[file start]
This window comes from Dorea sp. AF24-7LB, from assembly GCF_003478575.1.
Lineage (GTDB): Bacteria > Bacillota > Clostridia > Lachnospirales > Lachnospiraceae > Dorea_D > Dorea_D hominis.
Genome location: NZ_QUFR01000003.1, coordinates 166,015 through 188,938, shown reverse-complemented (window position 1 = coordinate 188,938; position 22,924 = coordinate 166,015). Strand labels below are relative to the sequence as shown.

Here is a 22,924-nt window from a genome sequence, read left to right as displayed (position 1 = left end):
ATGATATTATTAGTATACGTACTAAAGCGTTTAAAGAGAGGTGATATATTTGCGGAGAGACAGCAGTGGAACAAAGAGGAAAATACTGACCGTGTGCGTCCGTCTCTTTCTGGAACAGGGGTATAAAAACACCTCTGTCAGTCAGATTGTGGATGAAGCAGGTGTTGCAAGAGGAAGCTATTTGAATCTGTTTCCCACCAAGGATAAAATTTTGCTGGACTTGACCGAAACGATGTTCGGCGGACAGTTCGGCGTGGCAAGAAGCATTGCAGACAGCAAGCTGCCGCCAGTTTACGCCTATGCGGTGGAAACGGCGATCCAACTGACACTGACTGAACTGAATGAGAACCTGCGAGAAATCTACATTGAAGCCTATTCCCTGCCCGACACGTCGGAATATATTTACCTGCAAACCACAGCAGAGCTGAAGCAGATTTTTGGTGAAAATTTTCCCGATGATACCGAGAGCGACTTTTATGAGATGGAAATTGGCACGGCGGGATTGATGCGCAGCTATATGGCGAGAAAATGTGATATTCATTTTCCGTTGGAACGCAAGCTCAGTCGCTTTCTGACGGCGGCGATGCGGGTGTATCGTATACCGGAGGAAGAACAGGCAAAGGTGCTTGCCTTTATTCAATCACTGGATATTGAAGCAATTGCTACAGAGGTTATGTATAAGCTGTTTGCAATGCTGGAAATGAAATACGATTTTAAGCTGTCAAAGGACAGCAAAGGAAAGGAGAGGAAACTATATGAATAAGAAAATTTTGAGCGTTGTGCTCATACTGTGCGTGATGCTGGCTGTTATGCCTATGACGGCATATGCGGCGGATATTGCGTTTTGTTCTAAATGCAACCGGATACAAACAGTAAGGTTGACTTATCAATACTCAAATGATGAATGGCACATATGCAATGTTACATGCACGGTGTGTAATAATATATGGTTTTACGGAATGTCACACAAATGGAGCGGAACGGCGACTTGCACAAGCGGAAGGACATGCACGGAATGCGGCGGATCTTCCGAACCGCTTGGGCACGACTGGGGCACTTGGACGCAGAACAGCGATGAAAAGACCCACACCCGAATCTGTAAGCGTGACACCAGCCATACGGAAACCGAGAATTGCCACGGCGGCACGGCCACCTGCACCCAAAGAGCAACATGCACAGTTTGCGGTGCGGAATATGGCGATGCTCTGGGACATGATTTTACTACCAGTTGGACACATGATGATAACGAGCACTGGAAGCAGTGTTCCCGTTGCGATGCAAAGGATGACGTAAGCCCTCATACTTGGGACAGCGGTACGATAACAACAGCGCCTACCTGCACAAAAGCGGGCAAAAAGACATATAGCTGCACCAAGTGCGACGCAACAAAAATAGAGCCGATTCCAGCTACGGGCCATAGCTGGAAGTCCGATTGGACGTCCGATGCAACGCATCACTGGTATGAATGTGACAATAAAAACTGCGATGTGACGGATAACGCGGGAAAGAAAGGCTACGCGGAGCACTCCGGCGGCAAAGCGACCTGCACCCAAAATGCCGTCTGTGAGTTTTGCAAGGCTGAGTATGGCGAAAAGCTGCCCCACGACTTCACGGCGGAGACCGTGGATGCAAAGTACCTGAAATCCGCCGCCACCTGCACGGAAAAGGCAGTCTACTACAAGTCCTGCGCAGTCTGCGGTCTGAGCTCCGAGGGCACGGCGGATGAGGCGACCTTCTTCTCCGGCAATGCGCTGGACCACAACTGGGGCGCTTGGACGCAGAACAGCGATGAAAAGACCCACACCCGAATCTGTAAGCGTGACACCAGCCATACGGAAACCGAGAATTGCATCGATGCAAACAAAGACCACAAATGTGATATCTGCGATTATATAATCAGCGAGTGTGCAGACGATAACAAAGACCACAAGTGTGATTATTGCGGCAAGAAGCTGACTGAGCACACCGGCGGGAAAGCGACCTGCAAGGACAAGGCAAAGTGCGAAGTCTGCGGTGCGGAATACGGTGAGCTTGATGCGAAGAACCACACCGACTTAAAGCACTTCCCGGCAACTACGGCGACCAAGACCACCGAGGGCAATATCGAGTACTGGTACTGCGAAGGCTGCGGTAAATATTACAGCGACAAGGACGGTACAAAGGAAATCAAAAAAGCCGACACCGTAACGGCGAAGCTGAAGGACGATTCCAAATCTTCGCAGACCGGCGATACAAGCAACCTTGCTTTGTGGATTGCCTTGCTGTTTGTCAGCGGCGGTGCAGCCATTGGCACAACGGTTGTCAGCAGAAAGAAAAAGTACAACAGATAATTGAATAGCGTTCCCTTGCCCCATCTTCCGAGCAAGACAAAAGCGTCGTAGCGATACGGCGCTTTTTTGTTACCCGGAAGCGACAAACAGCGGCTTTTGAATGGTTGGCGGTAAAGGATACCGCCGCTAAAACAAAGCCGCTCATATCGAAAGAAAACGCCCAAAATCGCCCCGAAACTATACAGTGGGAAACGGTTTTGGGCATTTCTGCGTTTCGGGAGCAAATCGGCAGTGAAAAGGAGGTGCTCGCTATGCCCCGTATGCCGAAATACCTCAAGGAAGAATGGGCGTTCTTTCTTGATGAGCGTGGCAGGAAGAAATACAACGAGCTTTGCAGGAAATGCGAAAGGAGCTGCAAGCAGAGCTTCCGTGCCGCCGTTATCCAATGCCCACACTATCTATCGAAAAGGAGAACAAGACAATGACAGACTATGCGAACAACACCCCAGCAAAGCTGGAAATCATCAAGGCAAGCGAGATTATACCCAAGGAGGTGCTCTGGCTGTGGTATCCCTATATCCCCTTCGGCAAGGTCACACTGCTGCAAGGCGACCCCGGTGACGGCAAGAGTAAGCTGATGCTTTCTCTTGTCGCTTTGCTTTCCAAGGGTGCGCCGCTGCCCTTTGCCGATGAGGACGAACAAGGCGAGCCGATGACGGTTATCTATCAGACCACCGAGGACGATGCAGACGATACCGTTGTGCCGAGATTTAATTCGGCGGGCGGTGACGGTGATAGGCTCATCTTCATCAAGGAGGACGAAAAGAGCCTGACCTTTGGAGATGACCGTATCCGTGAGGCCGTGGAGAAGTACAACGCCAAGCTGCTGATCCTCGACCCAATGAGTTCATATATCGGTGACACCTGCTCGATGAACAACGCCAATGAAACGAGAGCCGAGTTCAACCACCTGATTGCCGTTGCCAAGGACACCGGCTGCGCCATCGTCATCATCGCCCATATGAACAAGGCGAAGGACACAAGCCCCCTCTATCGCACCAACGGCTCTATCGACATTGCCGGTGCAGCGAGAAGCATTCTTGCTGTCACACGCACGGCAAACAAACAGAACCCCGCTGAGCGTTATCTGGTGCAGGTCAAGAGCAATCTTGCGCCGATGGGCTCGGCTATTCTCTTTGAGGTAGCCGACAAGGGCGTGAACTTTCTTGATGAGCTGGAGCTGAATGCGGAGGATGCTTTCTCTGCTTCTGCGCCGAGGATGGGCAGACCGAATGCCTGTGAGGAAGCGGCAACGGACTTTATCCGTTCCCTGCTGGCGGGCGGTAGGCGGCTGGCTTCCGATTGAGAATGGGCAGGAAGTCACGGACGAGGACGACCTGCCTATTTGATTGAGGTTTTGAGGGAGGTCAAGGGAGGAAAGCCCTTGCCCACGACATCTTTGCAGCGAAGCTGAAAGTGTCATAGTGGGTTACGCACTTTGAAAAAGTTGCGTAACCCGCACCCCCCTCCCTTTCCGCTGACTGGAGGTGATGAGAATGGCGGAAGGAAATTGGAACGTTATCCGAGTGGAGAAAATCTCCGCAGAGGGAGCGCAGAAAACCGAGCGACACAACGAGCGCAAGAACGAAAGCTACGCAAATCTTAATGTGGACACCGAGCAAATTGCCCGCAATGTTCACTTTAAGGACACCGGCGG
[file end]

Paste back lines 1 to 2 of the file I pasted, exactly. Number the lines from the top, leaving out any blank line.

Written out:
This window comes from Dorea sp. AF24-7LB, from assembly GCF_003478575.1.
Lineage (GTDB): Bacteria > Bacillota > Clostridia > Lachnospirales > Lachnospiraceae > Dorea_D > Dorea_D hominis.